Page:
There he debated in the Synagogue with the Jews and Proselytes; and in the market place daily, with the people whom he met; and preached JESUS and the Resurrection.

But some of the Epicurean and Stoic philosophers encountered him; and some said, What meaneth this babbler to say? but others, He seemeth to be a setter forth of strange demons. The former were probably Epicureans, who denied a resurrection ; the latter, Stoics, who counted JESUS a demon, or hero*, according to their Theology, ver. 16—18.

The Greeks held, that demons were a middle class of beings between Gods and Men, and regarded them as mediators or agents between both. "GOD," says Plato, " doth not associate with Man; but all the commerce and conversation between them is carried on by demons. These are interpreters and carriers from men to Gods, and from Gods to men, of the prayers and sacrifices of the one; and of the commands and rewards of sacrifices from the other." And Apuleius states, that "all things are done by the will, power, and authority of the celestial Gods; but by the obedience, service, and ministry of the demons."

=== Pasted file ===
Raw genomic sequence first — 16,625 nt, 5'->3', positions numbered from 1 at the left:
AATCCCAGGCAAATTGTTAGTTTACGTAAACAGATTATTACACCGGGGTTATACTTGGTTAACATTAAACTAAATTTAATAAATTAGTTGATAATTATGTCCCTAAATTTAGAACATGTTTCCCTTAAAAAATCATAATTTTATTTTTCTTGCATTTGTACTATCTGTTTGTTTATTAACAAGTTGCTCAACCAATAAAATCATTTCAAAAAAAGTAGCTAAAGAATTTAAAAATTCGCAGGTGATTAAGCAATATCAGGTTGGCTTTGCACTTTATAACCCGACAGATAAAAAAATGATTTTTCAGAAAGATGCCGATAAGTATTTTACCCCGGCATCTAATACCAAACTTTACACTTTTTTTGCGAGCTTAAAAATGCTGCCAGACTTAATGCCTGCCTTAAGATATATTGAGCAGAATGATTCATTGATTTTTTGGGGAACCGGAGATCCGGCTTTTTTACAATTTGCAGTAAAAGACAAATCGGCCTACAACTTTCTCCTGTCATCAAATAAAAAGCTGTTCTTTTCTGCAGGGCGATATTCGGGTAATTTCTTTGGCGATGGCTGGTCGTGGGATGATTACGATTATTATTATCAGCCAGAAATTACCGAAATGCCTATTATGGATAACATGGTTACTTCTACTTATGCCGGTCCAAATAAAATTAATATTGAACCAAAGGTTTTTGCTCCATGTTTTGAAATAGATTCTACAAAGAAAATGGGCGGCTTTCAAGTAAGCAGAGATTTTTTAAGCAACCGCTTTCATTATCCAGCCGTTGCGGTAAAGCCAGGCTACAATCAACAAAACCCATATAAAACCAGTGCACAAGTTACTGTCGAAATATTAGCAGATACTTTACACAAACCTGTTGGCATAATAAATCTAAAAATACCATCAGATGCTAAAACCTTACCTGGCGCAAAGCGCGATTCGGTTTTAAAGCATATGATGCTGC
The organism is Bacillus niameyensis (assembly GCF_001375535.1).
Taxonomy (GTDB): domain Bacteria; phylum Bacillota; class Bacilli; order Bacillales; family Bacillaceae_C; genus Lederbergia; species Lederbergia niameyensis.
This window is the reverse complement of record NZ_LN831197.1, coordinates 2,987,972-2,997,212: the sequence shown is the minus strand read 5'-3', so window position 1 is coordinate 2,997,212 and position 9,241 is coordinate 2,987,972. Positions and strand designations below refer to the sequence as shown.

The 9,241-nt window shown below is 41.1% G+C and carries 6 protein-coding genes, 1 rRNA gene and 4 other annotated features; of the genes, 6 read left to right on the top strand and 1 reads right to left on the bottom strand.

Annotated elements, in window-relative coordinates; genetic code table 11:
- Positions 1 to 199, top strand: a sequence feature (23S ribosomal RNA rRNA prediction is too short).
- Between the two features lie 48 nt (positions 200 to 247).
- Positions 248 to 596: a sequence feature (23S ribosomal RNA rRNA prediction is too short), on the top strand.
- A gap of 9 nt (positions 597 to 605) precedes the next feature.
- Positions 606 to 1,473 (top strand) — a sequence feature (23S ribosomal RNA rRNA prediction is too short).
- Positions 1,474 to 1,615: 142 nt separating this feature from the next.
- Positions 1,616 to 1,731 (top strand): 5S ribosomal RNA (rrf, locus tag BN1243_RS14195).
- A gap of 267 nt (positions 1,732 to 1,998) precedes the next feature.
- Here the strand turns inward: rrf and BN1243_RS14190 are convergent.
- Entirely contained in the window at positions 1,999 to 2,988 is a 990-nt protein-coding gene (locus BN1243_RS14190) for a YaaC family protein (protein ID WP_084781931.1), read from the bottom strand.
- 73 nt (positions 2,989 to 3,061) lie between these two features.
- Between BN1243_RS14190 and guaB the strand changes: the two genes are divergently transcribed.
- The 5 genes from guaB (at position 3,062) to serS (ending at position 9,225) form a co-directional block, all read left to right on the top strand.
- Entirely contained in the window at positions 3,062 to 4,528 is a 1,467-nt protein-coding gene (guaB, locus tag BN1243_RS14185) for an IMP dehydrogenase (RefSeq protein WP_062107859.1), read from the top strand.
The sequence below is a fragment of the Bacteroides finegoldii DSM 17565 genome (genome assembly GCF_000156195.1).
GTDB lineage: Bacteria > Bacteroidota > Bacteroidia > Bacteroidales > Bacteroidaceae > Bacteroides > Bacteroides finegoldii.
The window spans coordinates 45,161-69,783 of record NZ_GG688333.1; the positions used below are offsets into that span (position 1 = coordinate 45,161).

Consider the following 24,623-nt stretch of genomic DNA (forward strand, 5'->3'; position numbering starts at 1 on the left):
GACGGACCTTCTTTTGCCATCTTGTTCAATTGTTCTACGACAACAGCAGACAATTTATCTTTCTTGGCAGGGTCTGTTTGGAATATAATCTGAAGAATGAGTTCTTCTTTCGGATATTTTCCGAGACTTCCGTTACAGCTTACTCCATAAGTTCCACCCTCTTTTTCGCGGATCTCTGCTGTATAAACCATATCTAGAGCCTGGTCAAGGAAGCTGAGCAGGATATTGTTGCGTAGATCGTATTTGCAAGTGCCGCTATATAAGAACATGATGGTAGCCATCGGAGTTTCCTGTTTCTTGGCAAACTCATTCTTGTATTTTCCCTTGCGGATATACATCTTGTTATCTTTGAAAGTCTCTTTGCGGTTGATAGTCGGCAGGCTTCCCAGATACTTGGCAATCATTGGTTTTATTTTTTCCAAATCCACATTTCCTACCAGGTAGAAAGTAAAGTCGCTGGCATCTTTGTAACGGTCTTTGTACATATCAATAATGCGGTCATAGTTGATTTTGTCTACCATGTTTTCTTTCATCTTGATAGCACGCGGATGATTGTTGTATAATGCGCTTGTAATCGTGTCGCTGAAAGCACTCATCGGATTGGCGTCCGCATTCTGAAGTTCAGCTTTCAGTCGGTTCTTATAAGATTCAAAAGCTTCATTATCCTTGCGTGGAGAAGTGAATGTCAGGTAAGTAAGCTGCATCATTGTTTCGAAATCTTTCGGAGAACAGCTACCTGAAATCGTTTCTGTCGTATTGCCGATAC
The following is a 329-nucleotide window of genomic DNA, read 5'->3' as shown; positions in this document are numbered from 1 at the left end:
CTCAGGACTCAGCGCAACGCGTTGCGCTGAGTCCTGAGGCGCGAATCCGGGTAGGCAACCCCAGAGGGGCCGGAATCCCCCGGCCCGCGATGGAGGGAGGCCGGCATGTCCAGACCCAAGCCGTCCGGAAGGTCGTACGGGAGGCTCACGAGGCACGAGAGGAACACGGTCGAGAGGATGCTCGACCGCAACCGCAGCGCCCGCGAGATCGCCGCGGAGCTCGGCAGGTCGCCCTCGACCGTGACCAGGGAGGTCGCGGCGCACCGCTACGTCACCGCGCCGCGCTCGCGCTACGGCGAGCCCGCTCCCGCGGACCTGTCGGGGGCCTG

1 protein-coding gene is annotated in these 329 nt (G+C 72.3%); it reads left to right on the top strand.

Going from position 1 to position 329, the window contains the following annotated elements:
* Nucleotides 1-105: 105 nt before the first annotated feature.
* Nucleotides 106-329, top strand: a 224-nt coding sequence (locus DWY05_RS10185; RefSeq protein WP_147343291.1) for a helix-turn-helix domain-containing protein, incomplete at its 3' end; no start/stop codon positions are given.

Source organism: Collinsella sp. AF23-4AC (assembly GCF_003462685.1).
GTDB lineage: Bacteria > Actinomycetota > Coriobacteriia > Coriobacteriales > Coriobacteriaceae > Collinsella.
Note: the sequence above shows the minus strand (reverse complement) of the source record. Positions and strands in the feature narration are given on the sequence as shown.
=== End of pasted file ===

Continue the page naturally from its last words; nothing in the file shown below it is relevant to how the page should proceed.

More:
Of these demons, they held two sorts; terrestrial and celestial. Hesiod, the earliest perverter, perhaps, of their Theology, reckoned, that the former were the spirits of the men of the golden age, deified after death, by JOVE, the supreme God. (See Vol. I. p. 243, of this work.) And Plato approves his doctrine; "Hesiod says well; he, and many other poets, who say, that when a good man dies, he hath great honour and dignity, and is made a demon."-" And we ought for ever after, says Plato, to serve and adore their sepulchres as the sepulchres of demons.” The celestial demons were supposed to be a higher order of spirits; who were never subject to the incumbrances of the body; out of whom, rather, according to Plato, (correcting Hesiod's doctrine) were appointed the respective guardian Angels + of men, during the course of each man's life; such as the demon of Socrates, see p. 36 of this Volume.

This heathen "doctrine of demons," was well understood by Paul, so well skilled in the learning and philosophy of the Greeks, and thus combated by him in his Epistles.

• Αναξιφόρμιγγες ύμνοι,

Τινα Θεον, τιν' Ηρωα
Τινα δ' Ανδρα κελαδήσομεν ;
Pindar. Olymp. 2.

Quem Virum aut Heroa, lyrâ, vel acri
Tibiâ, sumis celebrare, Clio?

Quem Deum?

Horat. Od. I. 12.

This was also a popular doctrine among the Jews, and seemed to be countenanced by some passages of Scripture, Gen. xviii. 1-10, xix. 1—22, Ps. xci. 11, Dan. xi. 22, x. 13, Tobit xii. 15; and our BLESSED LORD finely applied it to promote universal benevolence toward the least, or meanest of our brethren, Matt. xviii. 10.